CORK      VS.    SCREWCAP (Stelvin Closure)

Cork!
                           Screw Cap- Stelvin Closure


There is an assumption that a bottle of wine with a cork is an expensive bottle of wine, and one with a Stelvin Closure is a wine of low quality and low price. This assumption was true a couple of decades ago, but things have dramatically changed in the wine industry. Many winemakers are deciding to use Stelvin closures because of an increased amount of wine getting cork taint.

Cork taint is a chemical called Trichloroanisole (TCA). A reaction happens when chlorine is used for bleaching the corks. The chlorine reacts with a mold already growing in the cork. Because the contamination happens during the cork sterilization process, little can be done to stop it. The result of this reaction ruins the wine, causing it to smell and taste bad.

The percentage of wine today that is coming up corked is between 3% and as high as 15%. This percentage is too high and too much of a liability for winemakers to not look for alternative options. This is where Stelvin Closures come in to play.

When compared with corks, Stelvin Closures don't have issues with tainting and are half of the cost. However, there is an issue with what is best for the environment. Stelvin Closures are usually made from nonrenewable material, often with aluminum and a plastic insert. This can be an issue when it comes to recycling. There is also the recognition that the cork was the standard closure for aging. The cork allows a very small amount of air to enter the wine over a longer period of time while the bottle is resting in your cellar. We are just starting to see the early results of tests involving Stelvin Closures, with favorable results.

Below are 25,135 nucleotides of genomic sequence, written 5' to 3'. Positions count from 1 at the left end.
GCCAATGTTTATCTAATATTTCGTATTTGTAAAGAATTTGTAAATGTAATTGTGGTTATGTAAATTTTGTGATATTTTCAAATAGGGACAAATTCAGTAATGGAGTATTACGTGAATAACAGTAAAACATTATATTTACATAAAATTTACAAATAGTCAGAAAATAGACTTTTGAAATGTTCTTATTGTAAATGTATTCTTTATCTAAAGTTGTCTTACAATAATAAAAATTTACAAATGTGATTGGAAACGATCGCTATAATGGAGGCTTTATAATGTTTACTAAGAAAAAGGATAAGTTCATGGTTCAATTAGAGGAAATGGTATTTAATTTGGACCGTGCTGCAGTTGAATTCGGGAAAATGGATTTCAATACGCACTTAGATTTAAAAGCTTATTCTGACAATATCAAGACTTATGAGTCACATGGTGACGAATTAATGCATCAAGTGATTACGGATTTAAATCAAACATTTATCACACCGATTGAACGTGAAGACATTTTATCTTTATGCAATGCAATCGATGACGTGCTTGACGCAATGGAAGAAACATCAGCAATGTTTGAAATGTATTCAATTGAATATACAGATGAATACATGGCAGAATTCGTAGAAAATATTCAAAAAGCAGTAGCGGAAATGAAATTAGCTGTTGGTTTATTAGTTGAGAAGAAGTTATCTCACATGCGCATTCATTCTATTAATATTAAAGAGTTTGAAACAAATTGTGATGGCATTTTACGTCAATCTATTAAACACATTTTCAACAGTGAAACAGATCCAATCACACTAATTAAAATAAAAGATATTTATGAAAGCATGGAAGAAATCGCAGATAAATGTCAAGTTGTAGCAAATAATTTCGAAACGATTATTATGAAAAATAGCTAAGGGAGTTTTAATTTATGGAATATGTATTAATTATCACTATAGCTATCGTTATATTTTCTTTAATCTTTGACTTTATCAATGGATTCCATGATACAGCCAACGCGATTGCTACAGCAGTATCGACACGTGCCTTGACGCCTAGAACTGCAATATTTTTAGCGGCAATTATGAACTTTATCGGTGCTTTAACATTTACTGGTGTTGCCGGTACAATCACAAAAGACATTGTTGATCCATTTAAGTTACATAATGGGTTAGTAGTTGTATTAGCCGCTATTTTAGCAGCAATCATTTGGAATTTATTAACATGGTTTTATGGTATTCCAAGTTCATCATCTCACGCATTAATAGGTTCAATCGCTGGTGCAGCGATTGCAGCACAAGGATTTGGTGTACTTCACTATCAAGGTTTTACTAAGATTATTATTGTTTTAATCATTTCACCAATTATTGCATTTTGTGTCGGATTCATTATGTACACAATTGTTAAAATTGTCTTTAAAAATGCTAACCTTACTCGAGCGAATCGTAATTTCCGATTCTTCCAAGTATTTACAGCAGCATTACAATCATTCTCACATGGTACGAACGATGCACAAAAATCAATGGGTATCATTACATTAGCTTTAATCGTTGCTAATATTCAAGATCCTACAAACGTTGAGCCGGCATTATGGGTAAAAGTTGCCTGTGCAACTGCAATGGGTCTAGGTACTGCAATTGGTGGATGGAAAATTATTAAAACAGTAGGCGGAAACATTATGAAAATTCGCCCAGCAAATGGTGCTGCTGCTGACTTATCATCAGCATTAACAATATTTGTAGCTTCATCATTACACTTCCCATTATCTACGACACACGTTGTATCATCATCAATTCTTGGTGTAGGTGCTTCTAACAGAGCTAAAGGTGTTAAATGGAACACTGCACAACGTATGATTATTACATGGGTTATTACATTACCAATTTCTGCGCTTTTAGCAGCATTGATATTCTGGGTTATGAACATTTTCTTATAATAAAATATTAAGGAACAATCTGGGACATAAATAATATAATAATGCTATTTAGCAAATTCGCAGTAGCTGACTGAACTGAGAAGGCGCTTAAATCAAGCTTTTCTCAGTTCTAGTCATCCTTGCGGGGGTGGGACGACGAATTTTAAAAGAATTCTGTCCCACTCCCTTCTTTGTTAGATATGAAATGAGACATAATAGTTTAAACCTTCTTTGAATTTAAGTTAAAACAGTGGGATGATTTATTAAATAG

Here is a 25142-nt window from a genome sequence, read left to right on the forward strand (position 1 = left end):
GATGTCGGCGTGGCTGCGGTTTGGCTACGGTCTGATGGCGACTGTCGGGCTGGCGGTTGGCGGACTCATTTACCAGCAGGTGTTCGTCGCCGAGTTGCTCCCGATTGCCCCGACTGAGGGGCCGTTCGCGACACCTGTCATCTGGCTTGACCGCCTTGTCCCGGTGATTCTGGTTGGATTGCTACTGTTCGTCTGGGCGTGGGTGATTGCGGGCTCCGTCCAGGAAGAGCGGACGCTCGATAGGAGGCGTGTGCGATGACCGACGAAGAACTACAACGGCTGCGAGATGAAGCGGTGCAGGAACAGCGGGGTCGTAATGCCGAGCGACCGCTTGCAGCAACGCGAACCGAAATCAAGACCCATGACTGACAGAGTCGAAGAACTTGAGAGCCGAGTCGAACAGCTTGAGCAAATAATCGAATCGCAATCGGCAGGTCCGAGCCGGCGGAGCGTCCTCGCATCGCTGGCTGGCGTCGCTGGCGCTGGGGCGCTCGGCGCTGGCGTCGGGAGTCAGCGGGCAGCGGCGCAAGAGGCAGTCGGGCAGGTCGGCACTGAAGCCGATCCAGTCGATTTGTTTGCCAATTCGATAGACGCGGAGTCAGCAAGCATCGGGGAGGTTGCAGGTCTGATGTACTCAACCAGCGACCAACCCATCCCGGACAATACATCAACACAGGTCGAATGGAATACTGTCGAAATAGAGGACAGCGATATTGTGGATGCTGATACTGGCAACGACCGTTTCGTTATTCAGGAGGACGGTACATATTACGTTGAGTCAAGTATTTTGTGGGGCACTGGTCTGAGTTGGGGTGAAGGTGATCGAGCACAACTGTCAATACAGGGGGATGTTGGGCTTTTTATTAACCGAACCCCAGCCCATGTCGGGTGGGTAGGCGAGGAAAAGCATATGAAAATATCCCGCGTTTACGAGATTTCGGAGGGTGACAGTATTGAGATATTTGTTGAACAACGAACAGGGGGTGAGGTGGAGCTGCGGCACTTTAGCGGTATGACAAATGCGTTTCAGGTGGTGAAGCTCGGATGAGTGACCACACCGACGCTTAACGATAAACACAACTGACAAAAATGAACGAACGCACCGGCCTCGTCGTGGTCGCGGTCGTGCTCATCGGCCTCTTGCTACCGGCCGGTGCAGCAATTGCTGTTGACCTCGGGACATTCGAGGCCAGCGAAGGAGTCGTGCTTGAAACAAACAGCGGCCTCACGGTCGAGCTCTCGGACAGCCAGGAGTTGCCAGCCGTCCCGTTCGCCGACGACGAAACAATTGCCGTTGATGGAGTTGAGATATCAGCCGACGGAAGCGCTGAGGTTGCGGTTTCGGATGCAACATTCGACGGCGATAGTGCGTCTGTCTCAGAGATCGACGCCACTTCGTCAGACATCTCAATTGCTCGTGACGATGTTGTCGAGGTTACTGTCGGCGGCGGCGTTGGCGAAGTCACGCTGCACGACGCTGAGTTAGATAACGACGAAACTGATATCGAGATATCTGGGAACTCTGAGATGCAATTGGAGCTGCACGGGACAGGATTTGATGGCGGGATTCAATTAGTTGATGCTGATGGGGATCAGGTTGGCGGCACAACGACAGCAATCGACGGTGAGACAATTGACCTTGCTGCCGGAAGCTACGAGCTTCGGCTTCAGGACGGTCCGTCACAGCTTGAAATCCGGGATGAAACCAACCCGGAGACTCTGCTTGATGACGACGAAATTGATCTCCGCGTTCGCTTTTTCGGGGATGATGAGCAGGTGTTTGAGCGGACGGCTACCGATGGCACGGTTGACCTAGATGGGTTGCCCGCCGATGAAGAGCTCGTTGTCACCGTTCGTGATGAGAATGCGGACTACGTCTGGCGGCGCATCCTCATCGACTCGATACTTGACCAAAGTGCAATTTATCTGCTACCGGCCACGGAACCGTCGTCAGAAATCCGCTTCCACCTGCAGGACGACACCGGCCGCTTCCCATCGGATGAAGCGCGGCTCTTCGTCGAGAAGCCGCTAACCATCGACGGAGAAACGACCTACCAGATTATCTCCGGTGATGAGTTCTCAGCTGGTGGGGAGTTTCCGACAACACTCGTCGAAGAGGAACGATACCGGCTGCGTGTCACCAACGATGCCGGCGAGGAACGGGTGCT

Napa's Plumpjack Winery has taken on Stelvin Closures, using them in over 50% of their upper tier Reserve Cabernet Sauvignons. Along with Plumpjack Winery, select wines from Calera, Argyle and Sonoma-Cutrer are going be placed in Stelvin Closures as well so keep a look out.

Stelvin Closure usage has doubled in the past two years, predominantly in New Zealand and Australia. The French have even joined the movement by using Stelvin Closures in some of their village level wines.

Another note to think about. How many people have Wine Cellars at their homes? The majority of wine consumed in United States is consumed within eight hours of its purchase. This majority is probably around 95 percent. So the big concern is to those consumers who buy wine for aging. The challenge we face is to cellar a favorite bottle for a number of years, plan a dinner around that special bottle, open it up in front of friends and family only to realize that the bottle is tainted in some way and undrinkable. It is extremely disappointing for everyone involved

Then there is also the option of synthetic corks. This does not seem to be a popular alternative because many winemakers find that synthetic corks can give the wine 'plastic taint', and these flavors are difficult to remove from the wine bottle for consumers.

So if you are still carrying the assumption that wine finished in Stelvin Closures are low quality and inexpensive, maybe it is time to revisit them. Pick up a few bottles today and introduce yourself to an enjoyable experience. Stelvin Closures, they are not just for brown paper bags anymore!!!!!
 
Cheers!